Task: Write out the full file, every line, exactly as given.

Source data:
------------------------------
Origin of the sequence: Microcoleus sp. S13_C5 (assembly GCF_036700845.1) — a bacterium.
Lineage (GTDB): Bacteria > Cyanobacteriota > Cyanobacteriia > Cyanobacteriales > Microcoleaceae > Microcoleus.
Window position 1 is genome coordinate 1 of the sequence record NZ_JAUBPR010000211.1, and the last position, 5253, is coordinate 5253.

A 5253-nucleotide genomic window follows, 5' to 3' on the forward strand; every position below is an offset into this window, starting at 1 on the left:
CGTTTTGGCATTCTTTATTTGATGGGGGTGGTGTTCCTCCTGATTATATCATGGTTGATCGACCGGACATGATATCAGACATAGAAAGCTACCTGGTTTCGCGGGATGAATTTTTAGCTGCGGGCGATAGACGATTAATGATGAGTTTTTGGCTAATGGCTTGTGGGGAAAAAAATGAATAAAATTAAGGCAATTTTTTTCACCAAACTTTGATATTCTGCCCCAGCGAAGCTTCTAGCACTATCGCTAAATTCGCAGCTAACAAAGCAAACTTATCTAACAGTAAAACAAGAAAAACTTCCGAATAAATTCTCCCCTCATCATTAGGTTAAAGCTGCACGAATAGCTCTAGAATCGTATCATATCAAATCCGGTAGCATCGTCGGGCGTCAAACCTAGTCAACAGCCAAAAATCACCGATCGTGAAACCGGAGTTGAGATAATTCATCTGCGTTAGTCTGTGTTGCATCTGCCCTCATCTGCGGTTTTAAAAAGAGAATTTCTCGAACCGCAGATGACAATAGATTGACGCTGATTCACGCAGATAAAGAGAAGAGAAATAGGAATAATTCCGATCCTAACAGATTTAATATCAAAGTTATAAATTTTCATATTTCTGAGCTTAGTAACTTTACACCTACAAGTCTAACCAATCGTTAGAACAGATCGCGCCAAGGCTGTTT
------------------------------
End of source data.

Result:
Origin of the sequence: Microcoleus sp. S13_C5 (assembly GCF_036700845.1) — a bacterium.
Lineage (GTDB): Bacteria > Cyanobacteriota > Cyanobacteriia > Cyanobacteriales > Microcoleaceae > Microcoleus.
Window position 1 is genome coordinate 1 of the sequence record NZ_JAUBPR010000211.1, and the last position, 5253, is coordinate 5253.

A 5253-nucleotide genomic window follows, 5' to 3' on the forward strand; every position below is an offset into this window, starting at 1 on the left:
CGTTTTGGCATTCTTTATTTGATGGGGGTGGTGTTCCTCCTGATTATATCATGGTTGATCGACCGGACATGATATCAGACATAGAAAGCTACCTGGTTTCGCGGGATGAATTTTTAGCTGCGGGCGATAGACGATTAATGATGAGTTTTTGGCTAATGGCTTGTGGGGAAAAAAATGAATAAAATTAAGGCAATTTTTTTCACCAAACTTTGATATTCTGCCCCAGCGAAGCTTCTAGCACTATCGCTAAATTCGCAGCTAACAAAGCAAACTTATCTAACAGTAAAACAAGAAAAACTTCCGAATAAATTCTCCCCTCATCATTAGGTTAAAGCTGCACGAATAGCTCTAGAATCGTATCATATCAAATCCGGTAGCATCGTCGGGCGTCAAACCTAGTCAACAGCCAAAAATCACCGATCGTGAAACCGGAGTTGAGATAATTCATCTGCGTTAGTCTGTGTTGCATCTGCCCTCATCTGCGGTTTTAAAAAGAGAATTTCTCGAACCGCAGATGACAATAGATTGACGCTGATTCACGCAGATAAAGAGAAGAGAAATAGGAATAATTCCGATCCTAACAGATTTAATATCAAAGTTATAAATTTTCATATTTCTGAGCTTAGTAACTTTACACCTACAAGTCTAACCAATCGTTAGAACAGATCGCGCCAAGGCTGTTT